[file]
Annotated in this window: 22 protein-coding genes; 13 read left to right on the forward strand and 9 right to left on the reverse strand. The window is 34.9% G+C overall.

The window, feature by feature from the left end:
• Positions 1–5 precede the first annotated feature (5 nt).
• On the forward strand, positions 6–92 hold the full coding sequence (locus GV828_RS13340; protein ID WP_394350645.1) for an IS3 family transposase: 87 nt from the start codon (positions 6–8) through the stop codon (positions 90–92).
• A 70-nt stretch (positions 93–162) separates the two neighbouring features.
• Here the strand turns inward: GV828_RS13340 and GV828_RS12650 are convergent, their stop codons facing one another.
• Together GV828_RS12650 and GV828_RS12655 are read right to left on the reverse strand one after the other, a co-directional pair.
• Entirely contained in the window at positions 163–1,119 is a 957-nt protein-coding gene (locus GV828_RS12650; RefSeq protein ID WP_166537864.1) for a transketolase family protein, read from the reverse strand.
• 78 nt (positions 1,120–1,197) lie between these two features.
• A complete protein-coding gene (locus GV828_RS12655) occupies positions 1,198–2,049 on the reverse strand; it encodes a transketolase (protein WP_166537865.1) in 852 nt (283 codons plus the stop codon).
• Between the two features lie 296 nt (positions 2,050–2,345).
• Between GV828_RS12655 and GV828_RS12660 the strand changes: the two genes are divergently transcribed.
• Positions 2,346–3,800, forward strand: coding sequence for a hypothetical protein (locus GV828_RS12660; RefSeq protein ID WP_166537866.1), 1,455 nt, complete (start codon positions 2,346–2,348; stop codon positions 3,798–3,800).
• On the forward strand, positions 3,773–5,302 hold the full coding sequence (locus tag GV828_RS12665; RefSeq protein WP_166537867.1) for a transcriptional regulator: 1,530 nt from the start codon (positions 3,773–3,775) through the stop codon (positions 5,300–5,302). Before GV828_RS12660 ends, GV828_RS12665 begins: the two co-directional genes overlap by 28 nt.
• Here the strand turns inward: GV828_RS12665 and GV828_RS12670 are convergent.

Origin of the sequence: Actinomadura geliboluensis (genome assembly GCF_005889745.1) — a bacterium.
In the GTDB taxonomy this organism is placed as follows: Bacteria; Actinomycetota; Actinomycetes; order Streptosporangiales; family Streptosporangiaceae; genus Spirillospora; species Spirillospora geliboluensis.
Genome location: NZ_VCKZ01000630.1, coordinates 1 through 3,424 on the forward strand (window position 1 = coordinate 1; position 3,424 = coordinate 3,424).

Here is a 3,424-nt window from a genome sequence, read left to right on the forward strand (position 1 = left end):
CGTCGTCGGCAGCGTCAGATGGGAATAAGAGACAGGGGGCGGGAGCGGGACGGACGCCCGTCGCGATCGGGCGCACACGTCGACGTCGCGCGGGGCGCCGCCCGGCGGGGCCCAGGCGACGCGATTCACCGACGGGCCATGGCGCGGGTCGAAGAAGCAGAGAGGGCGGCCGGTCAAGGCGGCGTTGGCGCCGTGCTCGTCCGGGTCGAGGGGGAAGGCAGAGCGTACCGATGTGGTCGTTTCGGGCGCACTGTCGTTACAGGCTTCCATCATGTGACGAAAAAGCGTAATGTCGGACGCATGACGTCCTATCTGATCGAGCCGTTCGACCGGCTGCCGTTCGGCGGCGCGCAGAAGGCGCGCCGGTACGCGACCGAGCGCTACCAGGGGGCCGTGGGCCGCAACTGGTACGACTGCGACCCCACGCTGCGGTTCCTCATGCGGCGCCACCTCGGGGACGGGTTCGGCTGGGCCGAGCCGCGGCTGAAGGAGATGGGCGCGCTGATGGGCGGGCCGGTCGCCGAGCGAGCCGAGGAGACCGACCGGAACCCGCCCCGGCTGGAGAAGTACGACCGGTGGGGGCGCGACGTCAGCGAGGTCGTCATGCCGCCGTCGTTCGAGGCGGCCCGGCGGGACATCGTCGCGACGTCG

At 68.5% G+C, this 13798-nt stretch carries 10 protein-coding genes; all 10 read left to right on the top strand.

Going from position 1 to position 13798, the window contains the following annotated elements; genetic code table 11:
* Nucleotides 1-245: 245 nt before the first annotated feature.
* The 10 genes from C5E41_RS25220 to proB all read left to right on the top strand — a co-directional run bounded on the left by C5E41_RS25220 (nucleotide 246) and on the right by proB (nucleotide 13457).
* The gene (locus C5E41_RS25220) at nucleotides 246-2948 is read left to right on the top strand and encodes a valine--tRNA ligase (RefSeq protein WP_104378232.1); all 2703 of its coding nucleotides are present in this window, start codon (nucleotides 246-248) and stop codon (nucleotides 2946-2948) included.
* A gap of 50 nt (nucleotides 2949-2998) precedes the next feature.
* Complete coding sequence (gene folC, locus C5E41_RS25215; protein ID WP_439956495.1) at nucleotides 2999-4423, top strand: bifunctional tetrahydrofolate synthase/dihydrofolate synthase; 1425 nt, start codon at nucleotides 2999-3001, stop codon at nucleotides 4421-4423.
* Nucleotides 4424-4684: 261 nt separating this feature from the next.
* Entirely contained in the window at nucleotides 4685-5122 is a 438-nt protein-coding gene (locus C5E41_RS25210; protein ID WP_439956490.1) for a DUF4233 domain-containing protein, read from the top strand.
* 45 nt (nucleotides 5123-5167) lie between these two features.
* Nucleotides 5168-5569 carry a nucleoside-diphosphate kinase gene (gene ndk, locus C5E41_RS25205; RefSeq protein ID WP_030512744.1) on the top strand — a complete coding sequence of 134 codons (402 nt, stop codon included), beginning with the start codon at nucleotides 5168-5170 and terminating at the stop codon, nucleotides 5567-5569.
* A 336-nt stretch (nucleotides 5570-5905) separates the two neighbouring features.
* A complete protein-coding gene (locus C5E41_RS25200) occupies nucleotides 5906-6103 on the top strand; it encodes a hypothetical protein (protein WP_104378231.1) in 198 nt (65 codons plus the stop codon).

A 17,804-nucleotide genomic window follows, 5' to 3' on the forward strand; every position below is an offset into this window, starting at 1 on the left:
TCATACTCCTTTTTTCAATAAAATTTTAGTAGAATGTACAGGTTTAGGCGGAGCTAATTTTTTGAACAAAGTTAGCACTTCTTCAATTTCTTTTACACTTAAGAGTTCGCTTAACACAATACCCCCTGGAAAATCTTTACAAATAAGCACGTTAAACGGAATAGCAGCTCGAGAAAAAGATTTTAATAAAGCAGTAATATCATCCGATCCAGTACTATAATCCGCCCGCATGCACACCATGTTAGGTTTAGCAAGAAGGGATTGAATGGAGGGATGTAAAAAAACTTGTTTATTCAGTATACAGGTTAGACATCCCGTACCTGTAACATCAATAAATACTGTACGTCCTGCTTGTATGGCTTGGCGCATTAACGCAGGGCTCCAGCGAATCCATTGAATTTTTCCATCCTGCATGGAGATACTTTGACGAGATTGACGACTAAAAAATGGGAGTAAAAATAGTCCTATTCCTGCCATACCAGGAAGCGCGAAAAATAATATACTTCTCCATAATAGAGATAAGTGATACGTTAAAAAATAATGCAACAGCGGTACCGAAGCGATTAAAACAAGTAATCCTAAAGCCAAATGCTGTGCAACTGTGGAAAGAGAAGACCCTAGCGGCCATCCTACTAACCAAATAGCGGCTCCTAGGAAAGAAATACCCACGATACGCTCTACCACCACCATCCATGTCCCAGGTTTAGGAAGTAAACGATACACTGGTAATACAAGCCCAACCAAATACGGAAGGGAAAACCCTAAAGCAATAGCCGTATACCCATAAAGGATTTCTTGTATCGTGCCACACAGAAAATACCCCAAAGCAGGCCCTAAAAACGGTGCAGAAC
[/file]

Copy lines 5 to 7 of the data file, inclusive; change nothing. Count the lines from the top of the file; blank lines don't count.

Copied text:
• A 70-nt stretch (positions 93–162) separates the two neighbouring features.
• Here the strand turns inward: GV828_RS13340 and GV828_RS12650 are convergent, their stop codons facing one another.
• Together GV828_RS12650 and GV828_RS12655 are read right to left on the reverse strand one after the other, a co-directional pair.